PEI

P.E.I. Pride festival kicks off with $100K in federal funding

The 25th annual P.E.I. Pride festival kicked off with a gift from Ottawa on Saturday. Announced by Charlottetown MP Sean Casey, the federal government has committed $100,000 to Pride P.E.I. over the organization's fiscal year. 

'Efforts over the last 25 years have effectively been recognized by this contribution'

There are many locations across P.E.I. raising a Pride flag on Monday. (CBC)

The 25th annual P.E.I. Pride festival kicked off with a gift from Ottawa on Saturday.

Announced by Charlottetown MP Sean Casey, the federal government has committed $100,000 to Pride P.E.I. over the organization's fiscal year. 

Federal funding for pride organizations is usually given to larger centres and bigger organizations, said Casey. But Pride P.E.I. made a good case to receive funding, he said.

"There was a significant effort by Pride P.E.I. and an impressive application that went forward," he said. "Their efforts over the last 25 years have effectively been recognized by this contribution."

The funding will help the organization expand their services on P.E.I. past the festival, said John Kimmel, chair of Pride. P.E.I.

"People don't realize that it's more than just the 10-to-12 days of activities and fun that we have every summer here in July, but actually a 12-month commitment with a volunteer non-profit board encouraging reinforcing and supporting the queer community here all across P.E.I.," Kimmel said.

The money will also help the organization partner with six other organizations on P.E.I., expanding what Pride P.E.I. can offer the LGTBQ community, said Kimmel.

Weeklong celebration

The P.E.I. Pride Festival has evolved over the years from a march to a weeklong celebration.

The Pride Parade in Charlottetown won't be held until next Saturday, but Pride celebrations on the Island are as important as ever 25 years after the first march in the province's capital, says Andrea MacPherson, director of advocacy with Pride P.E.I.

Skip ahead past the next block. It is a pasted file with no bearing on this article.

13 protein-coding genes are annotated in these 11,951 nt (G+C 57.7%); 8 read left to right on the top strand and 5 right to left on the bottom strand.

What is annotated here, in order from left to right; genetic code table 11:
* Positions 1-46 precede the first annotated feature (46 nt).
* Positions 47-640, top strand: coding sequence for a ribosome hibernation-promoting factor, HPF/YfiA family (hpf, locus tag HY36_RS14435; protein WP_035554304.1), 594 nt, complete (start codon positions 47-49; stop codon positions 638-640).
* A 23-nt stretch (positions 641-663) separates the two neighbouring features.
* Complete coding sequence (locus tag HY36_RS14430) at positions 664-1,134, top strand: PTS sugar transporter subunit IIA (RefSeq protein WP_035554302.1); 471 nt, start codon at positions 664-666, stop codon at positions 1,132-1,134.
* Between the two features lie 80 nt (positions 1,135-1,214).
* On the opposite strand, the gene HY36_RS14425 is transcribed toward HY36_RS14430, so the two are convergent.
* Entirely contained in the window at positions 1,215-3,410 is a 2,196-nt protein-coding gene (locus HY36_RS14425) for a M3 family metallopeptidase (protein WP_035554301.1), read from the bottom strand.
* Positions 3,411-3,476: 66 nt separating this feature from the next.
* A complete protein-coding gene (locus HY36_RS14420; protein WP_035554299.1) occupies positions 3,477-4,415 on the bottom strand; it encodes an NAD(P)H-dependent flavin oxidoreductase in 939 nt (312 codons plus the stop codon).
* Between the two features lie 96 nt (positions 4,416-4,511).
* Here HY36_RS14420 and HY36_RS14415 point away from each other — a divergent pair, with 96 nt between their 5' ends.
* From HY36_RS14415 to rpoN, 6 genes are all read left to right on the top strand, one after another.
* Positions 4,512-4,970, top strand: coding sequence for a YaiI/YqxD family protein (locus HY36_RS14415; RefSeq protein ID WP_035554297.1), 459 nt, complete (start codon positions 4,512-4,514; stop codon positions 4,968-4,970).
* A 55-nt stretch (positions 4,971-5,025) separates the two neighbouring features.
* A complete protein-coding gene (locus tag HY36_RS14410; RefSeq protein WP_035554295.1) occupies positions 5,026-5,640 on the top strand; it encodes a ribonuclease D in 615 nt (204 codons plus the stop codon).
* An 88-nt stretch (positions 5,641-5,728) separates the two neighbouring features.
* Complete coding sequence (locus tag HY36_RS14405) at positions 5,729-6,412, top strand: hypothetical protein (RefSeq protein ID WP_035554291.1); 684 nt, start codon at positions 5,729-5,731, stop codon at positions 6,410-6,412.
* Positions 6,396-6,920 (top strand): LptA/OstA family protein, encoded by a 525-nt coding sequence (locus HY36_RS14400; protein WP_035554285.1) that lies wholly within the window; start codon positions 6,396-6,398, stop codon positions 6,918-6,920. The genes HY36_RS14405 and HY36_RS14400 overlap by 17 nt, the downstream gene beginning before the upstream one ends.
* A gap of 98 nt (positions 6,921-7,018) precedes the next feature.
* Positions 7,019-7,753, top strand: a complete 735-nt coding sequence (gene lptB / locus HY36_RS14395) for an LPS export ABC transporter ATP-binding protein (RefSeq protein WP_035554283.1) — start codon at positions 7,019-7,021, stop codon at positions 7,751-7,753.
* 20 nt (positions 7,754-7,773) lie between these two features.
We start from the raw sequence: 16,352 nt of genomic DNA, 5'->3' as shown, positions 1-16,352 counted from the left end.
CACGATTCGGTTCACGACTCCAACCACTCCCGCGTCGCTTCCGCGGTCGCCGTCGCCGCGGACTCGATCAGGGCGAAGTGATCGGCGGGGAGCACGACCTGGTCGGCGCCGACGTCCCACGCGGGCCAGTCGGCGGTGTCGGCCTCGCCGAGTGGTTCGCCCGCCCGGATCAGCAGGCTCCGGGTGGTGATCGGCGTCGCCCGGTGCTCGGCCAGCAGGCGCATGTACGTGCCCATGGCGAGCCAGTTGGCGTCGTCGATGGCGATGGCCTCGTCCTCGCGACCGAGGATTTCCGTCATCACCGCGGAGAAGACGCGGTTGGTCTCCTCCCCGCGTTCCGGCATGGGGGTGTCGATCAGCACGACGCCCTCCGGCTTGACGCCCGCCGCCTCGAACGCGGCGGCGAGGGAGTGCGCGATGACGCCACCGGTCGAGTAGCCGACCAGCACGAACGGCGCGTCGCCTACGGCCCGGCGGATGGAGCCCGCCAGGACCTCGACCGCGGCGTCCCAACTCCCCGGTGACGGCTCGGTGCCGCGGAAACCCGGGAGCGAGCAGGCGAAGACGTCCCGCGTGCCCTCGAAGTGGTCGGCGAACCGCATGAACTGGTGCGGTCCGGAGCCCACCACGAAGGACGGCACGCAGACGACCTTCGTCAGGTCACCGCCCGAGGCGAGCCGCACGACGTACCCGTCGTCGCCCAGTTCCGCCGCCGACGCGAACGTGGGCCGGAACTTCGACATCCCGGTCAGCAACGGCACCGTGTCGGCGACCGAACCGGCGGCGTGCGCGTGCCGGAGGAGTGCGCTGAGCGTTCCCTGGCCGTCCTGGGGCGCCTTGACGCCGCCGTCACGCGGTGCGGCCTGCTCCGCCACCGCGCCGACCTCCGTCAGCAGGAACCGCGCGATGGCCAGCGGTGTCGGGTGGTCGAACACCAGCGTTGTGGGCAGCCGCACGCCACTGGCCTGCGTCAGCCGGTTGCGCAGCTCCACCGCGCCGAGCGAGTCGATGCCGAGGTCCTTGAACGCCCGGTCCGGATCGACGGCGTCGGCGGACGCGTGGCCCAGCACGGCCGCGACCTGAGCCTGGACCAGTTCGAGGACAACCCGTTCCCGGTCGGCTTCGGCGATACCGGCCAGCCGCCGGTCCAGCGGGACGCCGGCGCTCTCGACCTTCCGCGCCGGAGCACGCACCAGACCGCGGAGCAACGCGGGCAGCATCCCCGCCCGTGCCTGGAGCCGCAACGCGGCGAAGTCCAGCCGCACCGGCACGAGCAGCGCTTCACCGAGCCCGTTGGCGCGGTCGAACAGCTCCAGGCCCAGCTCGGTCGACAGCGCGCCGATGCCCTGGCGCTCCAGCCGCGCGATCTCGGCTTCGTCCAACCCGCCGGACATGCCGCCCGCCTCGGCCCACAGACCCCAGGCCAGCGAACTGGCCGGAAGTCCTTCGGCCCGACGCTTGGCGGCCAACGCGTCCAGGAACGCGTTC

"It has expanded a lot, it started with a couple parades over a couple years building rights," MacPherson said.

MacPherson said the parade has evolved from a march for rights into a more of a celebration. "We try and get around to every community that's possible to celebrate awareness that we're here," MacPherson said.

Plenty of Opportunities

There will be many more opportunities to take part in festivities until July 31.

The 2018 Pride parade showed growth from previous years. (Nicole Williams/CBC)

"We have a transgender, non-binary, self-care social in the evening and I think the first showing of the Sex, Sin and 69 documentary," MacPherson said.

The documentary is an 80-minute historical, retrospective film about the 1969 legislation to decriminalize homosexuality.

Fight continues

There are many issues still affecting the LGBTQ community, MacPherson said. Many rights have been secured for the community, but the the fight goes on, MacPherson said.

Events include a church service and potluck, flag-raisings, a poetry slam, trivia night, a garden party, the Pride Parade and talks on queer history and how Pride moves forward.

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With files from John Robertson

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